The Absolute Value Of Marketing

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Episode #402 of Six Pixels of Separation – The Twist Image Podcast is now live and ready for you to listen to.

Back in 2000 (yes, way back then), I read a book that made me rethink everything that I thought I knew about marketing. It was called, The Anatomy of Buzz, and it was written by Emanuel Rosen. Long before we were all talking about social media, viral videos, content marketing and more, Rosen was busy studying what makes people do the things that they do. You find a "best marketing books ever" list and not see The Anatomy of Buzz on it. Rosen, a former marketing professional, considers himself a writer, researcher, teacher and speaker. I’m fortunate because, over the years, Emanuel and I have become friends. In 2009, he looked again at what makes people talk about brands and wrote, The Anatomy of Buzz Revisited. Now, he’s back with a fascinating business book called, Absolute Value (that he co-wrote with Itamar Simonson). It has been getting incredible reviews… and for good reason. In this book, Emanuel wonders about the value of brands, marketing and advertising in a world where information is everywhere, available in real-time and spin becomes, increasingly, more difficult from brands to pull off. Enjoy the conversation…

You can grab the latest episode of Six Pixels of Separation here (or feel free to subscribe via iTunes): Six Pixels of Separation – The Twist Image Podcast #402.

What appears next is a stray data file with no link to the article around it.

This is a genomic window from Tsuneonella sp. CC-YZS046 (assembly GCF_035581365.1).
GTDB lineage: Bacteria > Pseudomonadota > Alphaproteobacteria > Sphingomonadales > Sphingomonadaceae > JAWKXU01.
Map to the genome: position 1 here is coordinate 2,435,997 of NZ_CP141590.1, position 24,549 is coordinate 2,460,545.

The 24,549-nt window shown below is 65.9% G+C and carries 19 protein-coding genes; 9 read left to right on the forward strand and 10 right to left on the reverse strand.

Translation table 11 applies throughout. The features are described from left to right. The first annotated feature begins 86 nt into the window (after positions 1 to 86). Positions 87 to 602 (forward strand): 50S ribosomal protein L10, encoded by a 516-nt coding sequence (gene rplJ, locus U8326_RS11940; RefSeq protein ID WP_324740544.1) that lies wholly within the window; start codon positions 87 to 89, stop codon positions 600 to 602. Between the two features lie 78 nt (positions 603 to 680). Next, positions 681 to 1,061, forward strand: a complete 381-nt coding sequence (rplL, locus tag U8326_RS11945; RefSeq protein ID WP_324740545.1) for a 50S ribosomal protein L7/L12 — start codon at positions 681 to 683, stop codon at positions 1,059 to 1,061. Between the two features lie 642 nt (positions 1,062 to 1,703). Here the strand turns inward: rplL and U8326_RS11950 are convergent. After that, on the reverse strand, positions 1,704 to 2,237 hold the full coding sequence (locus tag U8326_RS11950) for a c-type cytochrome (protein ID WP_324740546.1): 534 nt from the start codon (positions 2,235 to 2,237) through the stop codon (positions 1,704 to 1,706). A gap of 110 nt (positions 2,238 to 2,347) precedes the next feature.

1. Speaking of branding, when I glanced at the heading for this article, I automatically read it as “Absolute Vodka!” That might say more about my current frame of mind than it does about Absolute’s powerful, creative and ubiquitous brand advertising approach. I look forward to this podcast, Mitch, even if it’s not about alcohol. Six Pixels is always at the top of my list when I hit the road.

  2. What a great book. I started reading Absolute Value last week and cannot put it down.
    I am not in the habit of reading many business or strategy books, but I must say the authors – Simonson & Rosen – are spot on. They back up their POV with robust data and clear/relevant examples. Branding is dying; I think we can all subscribe to this idea. Companies which continue to hold on to their brand as the holy grail with no relevant substance will die a slow death, or in some cases, a quick death. Brand is no longer a proxy for quality. Customers are too smart, quick to share their experiences with others, and will make up their own minds as to what they deem to be quality. This is starting to apply to just about any business.

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